It has been three years since God brought into our collective life a person who had suffered human trafficking. We met this man because he was in immigrant detention. Our visitation team was given his name by another detainee who had listened to the sad story of what had happened to him. We asked ICE to release this man into the care of our church. God granted our request. Although he spoke little English, the man was able to tell us that he was one of many victims – hundreds of victims – from a single case of labor trafficking.
Since then, the Reformed Church of Highland Park has worked to halt the all-too-frequent occurrence of trafficking in the USA. In 2010, we organized a victims’ assistance weekend that brought together 60 victims with 75 volunteers from our congregation and surrounding communities, including interpreters, to listen to the victims’ narratives, write them down, and present the information to federal officials.
In 2010 and 2011, RCHP was a vital part of a state-wide Anti-Trafficking Round Table based at New Brunswick Theological Seminary, exploring ways to work with law enforcement to rescue victims of trafficking and provide transitional housing for them. In 2011, our church held a major conference, Traffick Stop, organized by our seminary intern, to inform other churches, nonprofits, and members of the public about the realities of human trafficking in New Jersey. Our congregation accommodated eight survivors of trafficking throughout the summer, while they were waiting to receive work authorization and reunite with their families.
The Reformed Church of Highland Park directly assisted over 100 survivors of human trafficking. Based on what we learned by doing this, we provided analysis to congressional staffers to improve the Trafficking Victims Protection Act. Our next step in compassion for victims, taken in 2013, is the Still Waters program, an effort to develop safe and supportive atmospheres to heal their broken spirits and hear their voices, both to comfort them and to deter future trafficking.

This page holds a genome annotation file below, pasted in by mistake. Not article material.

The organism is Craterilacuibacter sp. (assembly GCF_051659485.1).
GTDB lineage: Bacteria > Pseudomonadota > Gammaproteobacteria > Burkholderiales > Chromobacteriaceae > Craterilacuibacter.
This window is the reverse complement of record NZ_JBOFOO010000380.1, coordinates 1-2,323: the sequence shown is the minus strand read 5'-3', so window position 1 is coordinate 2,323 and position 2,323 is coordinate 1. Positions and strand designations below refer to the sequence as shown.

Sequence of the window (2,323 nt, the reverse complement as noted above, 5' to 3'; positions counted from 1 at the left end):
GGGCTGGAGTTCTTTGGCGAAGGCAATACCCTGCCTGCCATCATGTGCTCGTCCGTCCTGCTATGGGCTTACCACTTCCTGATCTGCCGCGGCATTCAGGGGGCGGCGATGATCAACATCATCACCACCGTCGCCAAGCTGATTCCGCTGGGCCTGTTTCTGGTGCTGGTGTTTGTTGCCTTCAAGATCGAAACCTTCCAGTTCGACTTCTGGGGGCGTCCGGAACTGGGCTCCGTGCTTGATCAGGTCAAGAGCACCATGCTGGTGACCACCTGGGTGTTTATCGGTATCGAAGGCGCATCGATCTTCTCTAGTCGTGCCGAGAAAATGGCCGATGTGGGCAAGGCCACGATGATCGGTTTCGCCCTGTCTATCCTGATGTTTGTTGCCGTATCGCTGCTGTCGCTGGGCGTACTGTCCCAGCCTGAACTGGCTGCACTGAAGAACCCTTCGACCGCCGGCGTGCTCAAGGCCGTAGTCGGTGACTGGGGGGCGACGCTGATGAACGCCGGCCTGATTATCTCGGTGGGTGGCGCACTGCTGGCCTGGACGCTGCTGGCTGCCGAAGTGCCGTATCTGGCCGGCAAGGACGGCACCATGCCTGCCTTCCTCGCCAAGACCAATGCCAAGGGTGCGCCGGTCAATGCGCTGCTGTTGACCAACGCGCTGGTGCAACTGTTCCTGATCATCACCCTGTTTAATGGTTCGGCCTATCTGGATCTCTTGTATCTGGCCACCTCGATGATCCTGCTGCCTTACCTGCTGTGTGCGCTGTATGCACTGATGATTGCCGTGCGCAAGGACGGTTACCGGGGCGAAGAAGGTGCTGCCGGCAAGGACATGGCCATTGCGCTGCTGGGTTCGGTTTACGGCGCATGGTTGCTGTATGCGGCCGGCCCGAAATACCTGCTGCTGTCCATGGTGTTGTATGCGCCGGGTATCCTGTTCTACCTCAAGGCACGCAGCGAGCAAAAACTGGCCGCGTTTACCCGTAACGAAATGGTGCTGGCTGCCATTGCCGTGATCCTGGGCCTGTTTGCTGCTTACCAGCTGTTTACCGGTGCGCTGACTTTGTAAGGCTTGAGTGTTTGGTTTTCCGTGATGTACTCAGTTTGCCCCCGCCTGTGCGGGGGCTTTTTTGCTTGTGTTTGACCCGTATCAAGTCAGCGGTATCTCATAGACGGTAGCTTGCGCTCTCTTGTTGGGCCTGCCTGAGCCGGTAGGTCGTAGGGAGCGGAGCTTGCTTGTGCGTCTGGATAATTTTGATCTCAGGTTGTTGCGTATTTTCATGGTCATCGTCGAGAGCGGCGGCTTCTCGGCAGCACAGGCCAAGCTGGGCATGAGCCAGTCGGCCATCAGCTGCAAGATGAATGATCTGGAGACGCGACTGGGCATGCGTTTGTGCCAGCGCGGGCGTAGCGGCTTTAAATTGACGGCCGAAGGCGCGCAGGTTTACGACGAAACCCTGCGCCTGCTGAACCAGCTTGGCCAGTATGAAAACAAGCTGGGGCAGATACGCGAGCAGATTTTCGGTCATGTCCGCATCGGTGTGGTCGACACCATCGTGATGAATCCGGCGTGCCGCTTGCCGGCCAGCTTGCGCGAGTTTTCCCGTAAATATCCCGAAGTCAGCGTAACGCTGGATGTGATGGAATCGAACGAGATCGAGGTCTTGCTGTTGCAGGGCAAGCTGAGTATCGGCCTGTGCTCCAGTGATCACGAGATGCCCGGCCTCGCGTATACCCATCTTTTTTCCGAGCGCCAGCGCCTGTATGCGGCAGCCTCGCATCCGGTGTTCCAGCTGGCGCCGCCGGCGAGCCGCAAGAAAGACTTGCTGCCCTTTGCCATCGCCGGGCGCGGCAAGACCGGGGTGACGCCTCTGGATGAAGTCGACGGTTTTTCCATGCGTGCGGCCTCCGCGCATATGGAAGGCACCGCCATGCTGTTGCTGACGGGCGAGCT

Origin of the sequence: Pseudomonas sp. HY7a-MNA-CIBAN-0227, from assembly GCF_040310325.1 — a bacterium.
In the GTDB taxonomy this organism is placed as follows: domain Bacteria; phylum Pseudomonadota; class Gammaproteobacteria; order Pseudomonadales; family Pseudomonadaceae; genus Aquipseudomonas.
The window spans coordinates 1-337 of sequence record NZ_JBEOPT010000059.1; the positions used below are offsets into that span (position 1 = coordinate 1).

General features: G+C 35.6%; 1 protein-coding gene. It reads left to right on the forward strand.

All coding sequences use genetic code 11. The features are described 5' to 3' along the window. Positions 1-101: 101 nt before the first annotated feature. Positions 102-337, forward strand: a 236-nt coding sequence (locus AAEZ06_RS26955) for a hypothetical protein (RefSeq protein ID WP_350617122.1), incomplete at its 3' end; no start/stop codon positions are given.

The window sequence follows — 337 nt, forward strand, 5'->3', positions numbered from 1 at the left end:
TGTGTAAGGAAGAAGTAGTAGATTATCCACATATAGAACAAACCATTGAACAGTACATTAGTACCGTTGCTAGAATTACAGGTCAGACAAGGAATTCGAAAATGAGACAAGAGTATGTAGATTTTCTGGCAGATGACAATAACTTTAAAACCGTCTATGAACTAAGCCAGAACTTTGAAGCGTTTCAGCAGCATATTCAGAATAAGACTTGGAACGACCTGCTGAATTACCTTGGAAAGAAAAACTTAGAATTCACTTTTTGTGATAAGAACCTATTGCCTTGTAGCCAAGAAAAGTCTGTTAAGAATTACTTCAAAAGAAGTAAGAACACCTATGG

The name of the program is taken from Psalm 23, verse 1: The Lord is my shepherd. I shall not want. He makes to lie down in green pastures. He leads me beside still waters. He restores my soul.
Program participants, survivors of human trafficking, are invited to spend several weeks with our church to immerse themselves in the fellowship of our congregation, so they can experience deep welcome, rebuild self-confidence, and regain a self-image as an autonomous person (not controlled by others), undoing some of the mental, physical, and emotional stresses that resulted from being trafficked.
The Still Waters program allows our congregation to act on the belief that in Christ, all things are made new, and to show this reality to people damaged and discarded by their traffickers but now by the grace of God welcomed into a brighter future.
Worship Service for Survivors of Trafficking, 12/31/2012
“Continuing our church’s effort to help survivors of human trafficking, church member Jean Stockdale went to Texas at the end of 2012 to meet with nearly 80 survivors who had been interviewed at RCHP in 2010 by volunteers from our congregation and the community. After our volunteers wrote down their accounts of what had happened to them, and assisted them to report it to the federal government, the victims were eventually granted the right to remain in the USA and be reunited with their families, from whom they’d been separated for the past six years.
Ten reunited families were present at the December meeting. Spouses and children of the 70 other survivors will be arriving in the USA later this year. Houston was chosen as the site for the meeting because it is centrally located to the places where most of the survivors are currently living and working. To read Jean’s statement at the meeting on behalf of RCHP, click here: Worship Service with SURVIVORS OF TRAFFICKING